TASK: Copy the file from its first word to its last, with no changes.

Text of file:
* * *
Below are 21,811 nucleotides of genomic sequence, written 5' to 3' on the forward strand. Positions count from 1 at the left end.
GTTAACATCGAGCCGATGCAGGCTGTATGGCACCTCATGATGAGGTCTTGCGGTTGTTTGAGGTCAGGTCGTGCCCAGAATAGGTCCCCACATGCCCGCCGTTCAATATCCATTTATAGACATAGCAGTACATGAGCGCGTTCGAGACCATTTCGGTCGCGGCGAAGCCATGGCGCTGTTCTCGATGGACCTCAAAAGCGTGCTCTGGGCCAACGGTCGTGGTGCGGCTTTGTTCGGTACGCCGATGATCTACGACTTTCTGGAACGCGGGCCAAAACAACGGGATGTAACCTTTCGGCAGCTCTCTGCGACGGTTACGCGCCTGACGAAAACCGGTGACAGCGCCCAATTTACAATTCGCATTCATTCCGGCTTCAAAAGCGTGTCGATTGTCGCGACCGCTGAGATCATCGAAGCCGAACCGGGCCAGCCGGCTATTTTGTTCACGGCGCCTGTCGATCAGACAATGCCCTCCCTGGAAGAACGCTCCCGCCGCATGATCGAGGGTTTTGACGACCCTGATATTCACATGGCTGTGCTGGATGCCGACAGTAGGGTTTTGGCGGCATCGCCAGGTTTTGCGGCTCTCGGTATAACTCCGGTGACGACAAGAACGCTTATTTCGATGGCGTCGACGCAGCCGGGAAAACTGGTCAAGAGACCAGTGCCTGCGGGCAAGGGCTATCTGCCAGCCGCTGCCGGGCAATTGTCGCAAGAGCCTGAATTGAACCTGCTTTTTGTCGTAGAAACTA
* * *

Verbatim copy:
Below are 21,811 nucleotides of genomic sequence, written 5' to 3' on the forward strand. Positions count from 1 at the left end.
GTTAACATCGAGCCGATGCAGGCTGTATGGCACCTCATGATGAGGTCTTGCGGTTGTTTGAGGTCAGGTCGTGCCCAGAATAGGTCCCCACATGCCCGCCGTTCAATATCCATTTATAGACATAGCAGTACATGAGCGCGTTCGAGACCATTTCGGTCGCGGCGAAGCCATGGCGCTGTTCTCGATGGACCTCAAAAGCGTGCTCTGGGCCAACGGTCGTGGTGCGGCTTTGTTCGGTACGCCGATGATCTACGACTTTCTGGAACGCGGGCCAAAACAACGGGATGTAACCTTTCGGCAGCTCTCTGCGACGGTTACGCGCCTGACGAAAACCGGTGACAGCGCCCAATTTACAATTCGCATTCATTCCGGCTTCAAAAGCGTGTCGATTGTCGCGACCGCTGAGATCATCGAAGCCGAACCGGGCCAGCCGGCTATTTTGTTCACGGCGCCTGTCGATCAGACAATGCCCTCCCTGGAAGAACGCTCCCGCCGCATGATCGAGGGTTTTGACGACCCTGATATTCACATGGCTGTGCTGGATGCCGACAGTAGGGTTTTGGCGGCATCGCCAGGTTTTGCGGCTCTCGGTATAACTCCGGTGACGACAAGAACGCTTATTTCGATGGCGTCGACGCAGCCGGGAAAACTGGTCAAGAGACCAGTGCCTGCGGGCAAGGGCTATCTGCCAGCCGCTGCCGGGCAATTGTCGCAAGAGCCTGAATTGAACCTGCTTTTTGTCGTAGAAACTA